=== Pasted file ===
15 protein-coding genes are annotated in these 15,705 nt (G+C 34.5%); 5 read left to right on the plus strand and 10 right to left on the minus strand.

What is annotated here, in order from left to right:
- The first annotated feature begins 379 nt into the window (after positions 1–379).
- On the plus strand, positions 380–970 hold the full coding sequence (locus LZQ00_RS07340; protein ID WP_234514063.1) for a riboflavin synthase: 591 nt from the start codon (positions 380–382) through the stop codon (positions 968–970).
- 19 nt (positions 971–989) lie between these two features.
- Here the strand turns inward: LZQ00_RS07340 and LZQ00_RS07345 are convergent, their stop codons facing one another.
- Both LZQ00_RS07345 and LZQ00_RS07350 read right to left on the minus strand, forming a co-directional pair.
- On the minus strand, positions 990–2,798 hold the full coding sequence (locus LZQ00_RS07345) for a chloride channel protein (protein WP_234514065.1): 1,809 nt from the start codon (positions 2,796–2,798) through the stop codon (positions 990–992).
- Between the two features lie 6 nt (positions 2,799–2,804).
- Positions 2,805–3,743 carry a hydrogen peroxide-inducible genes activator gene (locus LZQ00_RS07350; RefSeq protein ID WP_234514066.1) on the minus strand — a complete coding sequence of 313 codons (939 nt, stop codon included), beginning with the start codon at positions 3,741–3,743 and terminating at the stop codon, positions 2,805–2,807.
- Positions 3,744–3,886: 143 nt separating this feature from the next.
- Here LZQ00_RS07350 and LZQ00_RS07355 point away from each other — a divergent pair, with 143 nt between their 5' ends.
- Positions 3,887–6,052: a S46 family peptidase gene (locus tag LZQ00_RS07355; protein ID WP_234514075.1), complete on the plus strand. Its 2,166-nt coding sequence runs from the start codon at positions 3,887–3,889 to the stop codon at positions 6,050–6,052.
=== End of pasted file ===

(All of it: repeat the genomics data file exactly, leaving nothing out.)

15 protein-coding genes are annotated in these 15,705 nt (G+C 34.5%); 5 read left to right on the plus strand and 10 right to left on the minus strand.

What is annotated here, in order from left to right:
- The first annotated feature begins 379 nt into the window (after positions 1–379).
- On the plus strand, positions 380–970 hold the full coding sequence (locus LZQ00_RS07340; protein ID WP_234514063.1) for a riboflavin synthase: 591 nt from the start codon (positions 380–382) through the stop codon (positions 968–970).
- 19 nt (positions 971–989) lie between these two features.
- Here the strand turns inward: LZQ00_RS07340 and LZQ00_RS07345 are convergent, their stop codons facing one another.
- Both LZQ00_RS07345 and LZQ00_RS07350 read right to left on the minus strand, forming a co-directional pair.
- On the minus strand, positions 990–2,798 hold the full coding sequence (locus LZQ00_RS07345) for a chloride channel protein (protein WP_234514065.1): 1,809 nt from the start codon (positions 2,796–2,798) through the stop codon (positions 990–992).
- Between the two features lie 6 nt (positions 2,799–2,804).
- Positions 2,805–3,743 carry a hydrogen peroxide-inducible genes activator gene (locus LZQ00_RS07350; RefSeq protein ID WP_234514066.1) on the minus strand — a complete coding sequence of 313 codons (939 nt, stop codon included), beginning with the start codon at positions 3,741–3,743 and terminating at the stop codon, positions 2,805–2,807.
- Positions 3,744–3,886: 143 nt separating this feature from the next.
- Here LZQ00_RS07350 and LZQ00_RS07355 point away from each other — a divergent pair, with 143 nt between their 5' ends.
- Positions 3,887–6,052: a S46 family peptidase gene (locus tag LZQ00_RS07355; protein ID WP_234514075.1), complete on the plus strand. Its 2,166-nt coding sequence runs from the start codon at positions 3,887–3,889 to the stop codon at positions 6,050–6,052.